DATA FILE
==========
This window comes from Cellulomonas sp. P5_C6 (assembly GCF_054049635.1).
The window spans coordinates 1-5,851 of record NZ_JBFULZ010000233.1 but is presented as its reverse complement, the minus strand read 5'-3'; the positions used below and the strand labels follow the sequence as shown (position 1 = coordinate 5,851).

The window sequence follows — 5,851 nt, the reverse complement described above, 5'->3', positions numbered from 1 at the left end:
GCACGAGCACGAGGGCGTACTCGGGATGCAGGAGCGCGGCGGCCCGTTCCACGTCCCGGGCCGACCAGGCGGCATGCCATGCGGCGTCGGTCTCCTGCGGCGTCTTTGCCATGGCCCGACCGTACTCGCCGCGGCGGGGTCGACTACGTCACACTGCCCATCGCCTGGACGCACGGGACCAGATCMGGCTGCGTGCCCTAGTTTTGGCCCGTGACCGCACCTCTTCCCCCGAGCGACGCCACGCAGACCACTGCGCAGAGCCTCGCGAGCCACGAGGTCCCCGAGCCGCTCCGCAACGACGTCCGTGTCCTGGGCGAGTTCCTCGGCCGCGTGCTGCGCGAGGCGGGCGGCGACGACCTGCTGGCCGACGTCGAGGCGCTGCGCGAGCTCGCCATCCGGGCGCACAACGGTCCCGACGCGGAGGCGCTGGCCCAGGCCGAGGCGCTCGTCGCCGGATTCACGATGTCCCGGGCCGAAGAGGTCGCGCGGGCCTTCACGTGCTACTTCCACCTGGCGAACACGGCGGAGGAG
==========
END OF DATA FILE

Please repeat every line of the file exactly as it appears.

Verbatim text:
This window comes from Cellulomonas sp. P5_C6 (assembly GCF_054049635.1).
The window spans coordinates 1-5,851 of record NZ_JBFULZ010000233.1 but is presented as its reverse complement, the minus strand read 5'-3'; the positions used below and the strand labels follow the sequence as shown (position 1 = coordinate 5,851).

The window sequence follows — 5,851 nt, the reverse complement described above, 5'->3', positions numbered from 1 at the left end:
GCACGAGCACGAGGGCGTACTCGGGATGCAGGAGCGCGGCGGCCCGTTCCACGTCCCGGGCCGACCAGGCGGCATGCCATGCGGCGTCGGTCTCCTGCGGCGTCTTTGCCATGGCCCGACCGTACTCGCCGCGGCGGGGTCGACTACGTCACACTGCCCATCGCCTGGACGCACGGGACCAGATCMGGCTGCGTGCCCTAGTTTTGGCCCGTGACCGCACCTCTTCCCCCGAGCGACGCCACGCAGACCACTGCGCAGAGCCTCGCGAGCCACGAGGTCCCCGAGCCGCTCCGCAACGACGTCCGTGTCCTGGGCGAGTTCCTCGGCCGCGTGCTGCGCGAGGCGGGCGGCGACGACCTGCTGGCCGACGTCGAGGCGCTGCGCGAGCTCGCCATCCGGGCGCACAACGGTCCCGACGCGGAGGCGCTGGCCCAGGCCGAGGCGCTCGTCGCCGGATTCACGATGTCCCGGGCCGAAGAGGTCGCGCGGGCCTTCACGTGCTACTTCCACCTGGCGAACACGGCGGAGGAG